By Erin Thomas | April 13, 2011
I spent last weekend at a Screenwriters’ Summit in Toronto, with fellow children’s writers Lena Coakley, Cheryl Rainfield, Karen Krossing, Jennifer Gordon and Urve Tamberg. My brain is still on overload. But I learned stuff. Oh, yes, I learned stuff. (No, I wasn’t just there for the movie clips.)
The speakers: Syd Field. John Truby. Linda Seger. Michael Hauge. I felt like I was meeting my movie stars. It was amazing. And the ideas! My hand nearly fell off, I wrote so much.
Here’s some of what I learned:
Linda differentiates between art, craft and the creative process. All three are important, and all three need to be cultivated.
Art is the “voice” of the writer, which ties in to the writer’s outlook on the world. Is most of what you write optimistic? Pessimistic? Do you have an agenda? Will you use an intellectual tone, a paranoid tone, a warm tone? Voice is something that emerges over years and over a body of work.
Craft is technique. It’s the part of writing that you can learn. It’s reading books on writing, reading books as a writer, not just as a reader. Watching movies and thinking about the structure of them. Trying new things and failing. Trying again.
Creative Process is unique to the writer. The point here is to learn your own work habits — are you most productive in the morning? At night? — and be aware of them, so you can plan your work time accordingly.
I’d love to write up John Truby’s talk in its entirety and share it here. I think that was the part of the weekend when the hand cramps started. I just couldn’t write fast enough to keep up with all of the fascinating things he had to say. He’s got a book. Trust me, you want to read it.
One thing to start with: differentiate between your main character’s need, and his desire or goal. The character’s need is a weakness. It’s something holding your character back. It’s the root of your character arc.
The character’s desire is specific to your story — maybe she wants to be an astronaut, but if your novel is about striving to get the highest mark on the grade twelve physics exam, that’s the desire. (Obviously, you’d want to put the astronaut thing in there, too, because that’s just cool.)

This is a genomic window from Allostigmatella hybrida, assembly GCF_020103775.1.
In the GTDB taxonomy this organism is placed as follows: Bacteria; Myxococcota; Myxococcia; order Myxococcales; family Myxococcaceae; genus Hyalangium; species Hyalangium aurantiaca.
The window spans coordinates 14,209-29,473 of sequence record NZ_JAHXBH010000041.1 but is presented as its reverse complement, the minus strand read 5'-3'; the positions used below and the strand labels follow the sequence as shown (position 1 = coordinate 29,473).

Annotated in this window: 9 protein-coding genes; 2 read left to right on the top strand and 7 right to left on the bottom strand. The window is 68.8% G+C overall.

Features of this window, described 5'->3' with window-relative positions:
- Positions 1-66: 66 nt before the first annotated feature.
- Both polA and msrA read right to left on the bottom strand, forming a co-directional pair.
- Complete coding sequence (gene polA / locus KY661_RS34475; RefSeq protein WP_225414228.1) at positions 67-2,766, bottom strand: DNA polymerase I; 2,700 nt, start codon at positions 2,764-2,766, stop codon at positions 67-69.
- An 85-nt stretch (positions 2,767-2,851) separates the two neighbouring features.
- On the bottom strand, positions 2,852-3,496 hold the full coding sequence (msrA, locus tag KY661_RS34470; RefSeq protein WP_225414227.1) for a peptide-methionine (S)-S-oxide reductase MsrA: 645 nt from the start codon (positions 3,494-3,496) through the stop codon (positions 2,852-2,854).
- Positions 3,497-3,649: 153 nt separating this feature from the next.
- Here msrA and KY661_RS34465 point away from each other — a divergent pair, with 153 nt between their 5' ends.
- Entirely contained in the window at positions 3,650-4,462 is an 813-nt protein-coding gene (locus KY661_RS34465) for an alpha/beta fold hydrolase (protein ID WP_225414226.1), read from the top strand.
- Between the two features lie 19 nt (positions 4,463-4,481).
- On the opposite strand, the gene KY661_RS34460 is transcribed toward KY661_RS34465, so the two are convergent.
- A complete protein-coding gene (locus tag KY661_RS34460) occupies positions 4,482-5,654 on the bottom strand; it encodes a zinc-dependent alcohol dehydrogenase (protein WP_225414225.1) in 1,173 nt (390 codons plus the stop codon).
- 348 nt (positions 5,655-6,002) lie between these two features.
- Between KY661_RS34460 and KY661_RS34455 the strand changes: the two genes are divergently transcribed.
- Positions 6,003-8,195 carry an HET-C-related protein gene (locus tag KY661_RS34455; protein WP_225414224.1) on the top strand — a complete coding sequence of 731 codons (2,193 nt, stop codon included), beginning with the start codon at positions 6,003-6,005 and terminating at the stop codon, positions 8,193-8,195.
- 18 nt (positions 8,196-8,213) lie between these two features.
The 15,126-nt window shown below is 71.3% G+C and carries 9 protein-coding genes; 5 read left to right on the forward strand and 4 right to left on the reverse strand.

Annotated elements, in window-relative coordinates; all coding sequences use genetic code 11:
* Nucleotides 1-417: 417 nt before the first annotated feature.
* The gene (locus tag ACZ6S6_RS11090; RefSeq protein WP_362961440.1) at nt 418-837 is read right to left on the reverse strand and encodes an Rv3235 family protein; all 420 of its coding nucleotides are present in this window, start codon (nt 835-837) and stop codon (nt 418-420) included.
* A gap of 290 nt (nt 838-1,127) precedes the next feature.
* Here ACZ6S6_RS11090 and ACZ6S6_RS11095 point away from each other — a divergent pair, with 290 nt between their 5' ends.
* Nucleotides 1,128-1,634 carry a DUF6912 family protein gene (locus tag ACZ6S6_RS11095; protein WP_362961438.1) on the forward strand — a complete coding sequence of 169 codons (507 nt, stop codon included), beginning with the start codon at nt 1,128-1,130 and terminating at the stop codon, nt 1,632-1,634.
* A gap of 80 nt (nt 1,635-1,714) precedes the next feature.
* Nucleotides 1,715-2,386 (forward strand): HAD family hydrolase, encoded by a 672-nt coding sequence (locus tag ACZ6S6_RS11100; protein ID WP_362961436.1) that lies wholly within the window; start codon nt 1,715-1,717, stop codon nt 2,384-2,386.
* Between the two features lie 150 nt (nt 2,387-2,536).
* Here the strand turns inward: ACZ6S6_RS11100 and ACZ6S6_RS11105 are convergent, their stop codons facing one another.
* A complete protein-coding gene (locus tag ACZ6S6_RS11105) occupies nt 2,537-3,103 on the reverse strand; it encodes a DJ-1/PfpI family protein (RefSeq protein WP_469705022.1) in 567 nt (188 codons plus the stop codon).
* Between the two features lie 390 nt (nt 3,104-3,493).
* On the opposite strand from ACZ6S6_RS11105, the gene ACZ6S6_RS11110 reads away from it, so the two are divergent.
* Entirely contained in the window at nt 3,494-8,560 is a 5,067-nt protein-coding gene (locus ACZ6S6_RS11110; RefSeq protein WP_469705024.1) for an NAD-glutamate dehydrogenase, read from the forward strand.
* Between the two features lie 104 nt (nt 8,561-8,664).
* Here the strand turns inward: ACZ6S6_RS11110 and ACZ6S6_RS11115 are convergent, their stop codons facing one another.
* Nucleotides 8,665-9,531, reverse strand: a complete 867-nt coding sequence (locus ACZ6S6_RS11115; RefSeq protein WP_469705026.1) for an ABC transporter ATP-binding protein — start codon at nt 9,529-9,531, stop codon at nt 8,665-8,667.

And your antagonist? That’s the guy who wants to keep your main character from reaching her goal, of course. Probably because he wants it, too.
Syd Field talked mostly about setting up and establishing story. A lot of what he had to say was kind of specific to the movie business (voice-overs, anyone?), but here’s one thing that I thought was interesting for the YA writers out there.
What Syd calls a “circle of being” event (sounds a bit California for me, frankly), is a traumatic experience that affects the characters life either emotionally, physically or mentally.
This experience usually takes place between the ages of 13 and 20. That’s important, because those teen years are when the family stops being the absolute centre of life. Teens turn outward and rely more on friends and there social circle. It’s an emotionally charged time.
A “circle of being” event might be the loss of a parent, or a move to another city. It might be an accident that permanently changes the character, as in the movie The Lookout. The ripple effects of this event will follow your character throughout their life.
Sounds like inciting incident material to me.
Michael Hauge was, I think, a little nervous about following all these giants. He didn’t need to be. His talk was amazing. It was another one of those sessions where I wished I had brought a spare hand along with me so I could write faster. (No, I’m not ambidextrous.)
My favourite part of Michael’s talk, besides the bit where he bribed us with schmancy bookmarks printed with his take on plot structure, was when he lined up the arcs.
Michael has his own take on three-act structure. Now I’ve read a lot of versions of three-act structure, and I had just listened to John Truby explaining that there was no such thing, but I like Michael’s take. I like it because he showed how the outer journey, the external arc of the story, lines up with the character’s inner journey, the inner arc. You don’t just lay a foundation for change and then have the character suddenly flip in the last scene. The change happens gradually. A character wavers back and forth between who he was and who he might be. It made a lot of sense, and helped me understand some issues in my own works-in-progress.
It was an intense weekend, filled with lots of great new information. I was glad to be there with friends. “Pssst — Cheryl! What did he just say? What movie was that?”
It was kind of like university all over again. Except better. Because this version featured Harrison Ford clips.